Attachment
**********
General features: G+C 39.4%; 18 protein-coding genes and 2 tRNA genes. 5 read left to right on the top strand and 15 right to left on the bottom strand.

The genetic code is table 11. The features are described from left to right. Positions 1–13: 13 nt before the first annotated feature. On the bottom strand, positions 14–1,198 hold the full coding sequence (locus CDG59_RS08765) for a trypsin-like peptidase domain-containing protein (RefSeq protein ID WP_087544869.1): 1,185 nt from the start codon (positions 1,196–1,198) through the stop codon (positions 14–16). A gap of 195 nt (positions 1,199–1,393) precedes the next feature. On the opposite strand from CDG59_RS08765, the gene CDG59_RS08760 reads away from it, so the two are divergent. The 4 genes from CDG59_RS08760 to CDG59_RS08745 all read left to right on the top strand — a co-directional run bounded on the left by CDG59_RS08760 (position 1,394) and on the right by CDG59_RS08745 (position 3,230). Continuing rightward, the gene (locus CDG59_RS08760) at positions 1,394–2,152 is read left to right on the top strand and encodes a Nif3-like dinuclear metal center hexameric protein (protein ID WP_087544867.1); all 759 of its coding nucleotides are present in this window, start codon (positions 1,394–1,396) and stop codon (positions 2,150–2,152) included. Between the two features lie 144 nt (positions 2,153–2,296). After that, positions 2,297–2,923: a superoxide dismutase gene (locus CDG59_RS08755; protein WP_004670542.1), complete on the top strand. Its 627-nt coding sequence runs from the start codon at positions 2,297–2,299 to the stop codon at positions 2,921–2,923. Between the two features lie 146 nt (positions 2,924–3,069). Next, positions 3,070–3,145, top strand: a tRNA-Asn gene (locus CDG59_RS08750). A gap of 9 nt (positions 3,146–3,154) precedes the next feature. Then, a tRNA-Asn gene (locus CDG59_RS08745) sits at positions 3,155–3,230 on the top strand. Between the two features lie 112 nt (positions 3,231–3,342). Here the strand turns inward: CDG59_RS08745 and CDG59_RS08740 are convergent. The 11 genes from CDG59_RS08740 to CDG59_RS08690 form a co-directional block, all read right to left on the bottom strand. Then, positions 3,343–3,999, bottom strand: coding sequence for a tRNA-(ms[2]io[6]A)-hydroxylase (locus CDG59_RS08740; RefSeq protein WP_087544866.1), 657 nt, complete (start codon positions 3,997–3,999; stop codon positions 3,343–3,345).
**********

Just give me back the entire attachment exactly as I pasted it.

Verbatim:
General features: G+C 39.4%; 18 protein-coding genes and 2 tRNA genes. 5 read left to right on the top strand and 15 right to left on the bottom strand.

The genetic code is table 11. The features are described from left to right. Positions 1–13: 13 nt before the first annotated feature. On the bottom strand, positions 14–1,198 hold the full coding sequence (locus CDG59_RS08765) for a trypsin-like peptidase domain-containing protein (RefSeq protein ID WP_087544869.1): 1,185 nt from the start codon (positions 1,196–1,198) through the stop codon (positions 14–16). A gap of 195 nt (positions 1,199–1,393) precedes the next feature. On the opposite strand from CDG59_RS08765, the gene CDG59_RS08760 reads away from it, so the two are divergent. The 4 genes from CDG59_RS08760 to CDG59_RS08745 all read left to right on the top strand — a co-directional run bounded on the left by CDG59_RS08760 (position 1,394) and on the right by CDG59_RS08745 (position 3,230). Continuing rightward, the gene (locus CDG59_RS08760) at positions 1,394–2,152 is read left to right on the top strand and encodes a Nif3-like dinuclear metal center hexameric protein (protein ID WP_087544867.1); all 759 of its coding nucleotides are present in this window, start codon (positions 1,394–1,396) and stop codon (positions 2,150–2,152) included. Between the two features lie 144 nt (positions 2,153–2,296). After that, positions 2,297–2,923: a superoxide dismutase gene (locus CDG59_RS08755; protein WP_004670542.1), complete on the top strand. Its 627-nt coding sequence runs from the start codon at positions 2,297–2,299 to the stop codon at positions 2,921–2,923. Between the two features lie 146 nt (positions 2,924–3,069). Next, positions 3,070–3,145, top strand: a tRNA-Asn gene (locus CDG59_RS08750). A gap of 9 nt (positions 3,146–3,154) precedes the next feature. Then, a tRNA-Asn gene (locus CDG59_RS08745) sits at positions 3,155–3,230 on the top strand. Between the two features lie 112 nt (positions 3,231–3,342). Here the strand turns inward: CDG59_RS08745 and CDG59_RS08740 are convergent. The 11 genes from CDG59_RS08740 to CDG59_RS08690 form a co-directional block, all read right to left on the bottom strand. Then, positions 3,343–3,999, bottom strand: coding sequence for a tRNA-(ms[2]io[6]A)-hydroxylase (locus CDG59_RS08740; RefSeq protein WP_087544866.1), 657 nt, complete (start codon positions 3,997–3,999; stop codon positions 3,343–3,345).